Tokyo’s motivation for such moves can be understood in the broader context of the rapid rise of China and the relative decline of Japan. There is a sense of urgency and anxiety on the Japanese side – that it’s better to “settle” the issue early on, before China becomes too strong.

Beijing interpreted Japan’s actions as a clear and hostile break from the status quo and the four-decade-long agreement to “shelve” the issue. Facing strong domestic pressure, partly fuelled by 800-million netizens and the thousands who have taken to the streets, the Chinese government has taken a number of countermeasures: announcing China’s territorial sea baselines of the Diaoyu/Senkaku Islands; submitting to the United Nations for approval of 200 nautical miles of continental shelf that includes the disputed isles; sending surveillance ships to the disputed waters for regular patrols; and stern warnings of battle readiness in the form of exercises by the Chinese military.

But cool heads must prevail in both Beijing and Tokyo. The first step is for both sides to back off from the current highly confrontational standoff. The Chinese government must further discourage anti-Japanese demonstrations, some of which have included unacceptable behaviour such as racial insults and attacking businesses related to Japan. For its part, Japan should drop its plan to nationalize the islands and prevent further landings by its own extreme nationalists.

Next, the two countries should engage in talks aimed at setting up a joint crisis-management regime to cope with unexpected situations and to avoid miscalculations from either side. Instead of continuing to launch military drills, both countries should either refrain from entering the disputed waters or, better yet, jointly patrol the areas instead of shouting at each other from the sea and air.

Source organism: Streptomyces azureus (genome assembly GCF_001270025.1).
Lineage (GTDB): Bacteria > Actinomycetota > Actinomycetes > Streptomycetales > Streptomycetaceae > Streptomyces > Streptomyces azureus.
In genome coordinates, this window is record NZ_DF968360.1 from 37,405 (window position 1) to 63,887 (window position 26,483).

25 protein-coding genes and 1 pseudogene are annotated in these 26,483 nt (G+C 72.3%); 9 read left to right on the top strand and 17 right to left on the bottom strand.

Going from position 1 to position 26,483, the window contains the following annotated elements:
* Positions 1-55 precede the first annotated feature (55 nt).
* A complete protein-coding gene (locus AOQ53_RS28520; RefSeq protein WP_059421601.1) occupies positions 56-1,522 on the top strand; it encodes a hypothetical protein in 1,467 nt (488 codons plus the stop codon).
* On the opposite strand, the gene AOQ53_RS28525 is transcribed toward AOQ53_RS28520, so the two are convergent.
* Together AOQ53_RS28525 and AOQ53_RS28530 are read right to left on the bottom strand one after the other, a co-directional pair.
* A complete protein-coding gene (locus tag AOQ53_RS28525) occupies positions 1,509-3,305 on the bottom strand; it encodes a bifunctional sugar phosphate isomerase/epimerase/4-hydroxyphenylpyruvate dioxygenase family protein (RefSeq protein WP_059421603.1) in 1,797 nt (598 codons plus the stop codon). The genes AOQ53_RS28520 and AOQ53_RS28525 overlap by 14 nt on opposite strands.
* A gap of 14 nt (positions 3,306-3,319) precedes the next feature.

For long-term solutions, both countries must realize that their bilateralism is far more important than these isolated islands, and that an all-out war, either economic or military, would be extremely costly to both sides. Both governments must resist the extreme nationalist elements that are trying to set the diplomatic agenda.

Both the United States and Canada, and for that matter the rest of the world, will suffer tremendously if tensions between Japan and China spin out of control. They should encourage de-escalation by both sides. Washington, in particular, must walk a fine line in discouraging Beijing from considering any military options while not sending the wrong signal to Tokyo that it is by Japan’s side even if it is willing to use military force to settle the dispute. For all the parties involved, the only goal at the moment is to maintain peace and stability in the most dynamic economic region in the world.

Wenran Jiang, twice a Japan Foundation fellow, is a political science professor at the University of Alberta and a senior fellow at the Asia Pacific Foundation of Canada.